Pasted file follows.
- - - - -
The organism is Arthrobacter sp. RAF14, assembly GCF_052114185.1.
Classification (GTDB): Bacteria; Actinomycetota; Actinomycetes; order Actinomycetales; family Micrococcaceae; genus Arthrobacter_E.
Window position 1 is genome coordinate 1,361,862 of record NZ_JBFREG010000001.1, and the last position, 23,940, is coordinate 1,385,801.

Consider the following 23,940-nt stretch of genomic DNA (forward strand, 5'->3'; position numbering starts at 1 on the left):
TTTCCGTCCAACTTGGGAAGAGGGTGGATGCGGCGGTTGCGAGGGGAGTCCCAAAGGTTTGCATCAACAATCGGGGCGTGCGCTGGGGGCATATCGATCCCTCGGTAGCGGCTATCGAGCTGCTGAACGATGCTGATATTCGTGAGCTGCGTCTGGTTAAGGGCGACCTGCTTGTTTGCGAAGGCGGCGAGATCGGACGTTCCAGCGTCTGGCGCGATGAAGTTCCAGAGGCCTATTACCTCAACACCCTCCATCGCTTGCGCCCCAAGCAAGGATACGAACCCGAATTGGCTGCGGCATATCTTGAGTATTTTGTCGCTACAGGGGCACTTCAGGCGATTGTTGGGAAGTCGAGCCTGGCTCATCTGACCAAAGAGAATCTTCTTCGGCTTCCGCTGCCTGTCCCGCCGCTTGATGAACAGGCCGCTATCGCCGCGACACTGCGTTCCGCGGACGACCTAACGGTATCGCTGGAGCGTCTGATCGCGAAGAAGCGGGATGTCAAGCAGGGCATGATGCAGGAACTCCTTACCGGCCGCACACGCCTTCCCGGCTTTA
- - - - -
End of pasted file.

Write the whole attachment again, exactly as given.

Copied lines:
The organism is Arthrobacter sp. RAF14, assembly GCF_052114185.1.
Classification (GTDB): Bacteria; Actinomycetota; Actinomycetes; order Actinomycetales; family Micrococcaceae; genus Arthrobacter_E.
Window position 1 is genome coordinate 1,361,862 of record NZ_JBFREG010000001.1, and the last position, 23,940, is coordinate 1,385,801.

Consider the following 23,940-nt stretch of genomic DNA (forward strand, 5'->3'; position numbering starts at 1 on the left):
TTTCCGTCCAACTTGGGAAGAGGGTGGATGCGGCGGTTGCGAGGGGAGTCCCAAAGGTTTGCATCAACAATCGGGGCGTGCGCTGGGGGCATATCGATCCCTCGGTAGCGGCTATCGAGCTGCTGAACGATGCTGATATTCGTGAGCTGCGTCTGGTTAAGGGCGACCTGCTTGTTTGCGAAGGCGGCGAGATCGGACGTTCCAGCGTCTGGCGCGATGAAGTTCCAGAGGCCTATTACCTCAACACCCTCCATCGCTTGCGCCCCAAGCAAGGATACGAACCCGAATTGGCTGCGGCATATCTTGAGTATTTTGTCGCTACAGGGGCACTTCAGGCGATTGTTGGGAAGTCGAGCCTGGCTCATCTGACCAAAGAGAATCTTCTTCGGCTTCCGCTGCCTGTCCCGCCGCTTGATGAACAGGCCGCTATCGCCGCGACACTGCGTTCCGCGGACGACCTAACGGTATCGCTGGAGCGTCTGATCGCGAAGAAGCGGGATGTCAAGCAGGGCATGATGCAGGAACTCCTTACCGGCCGCACACGCCTTCCCGGCTTTA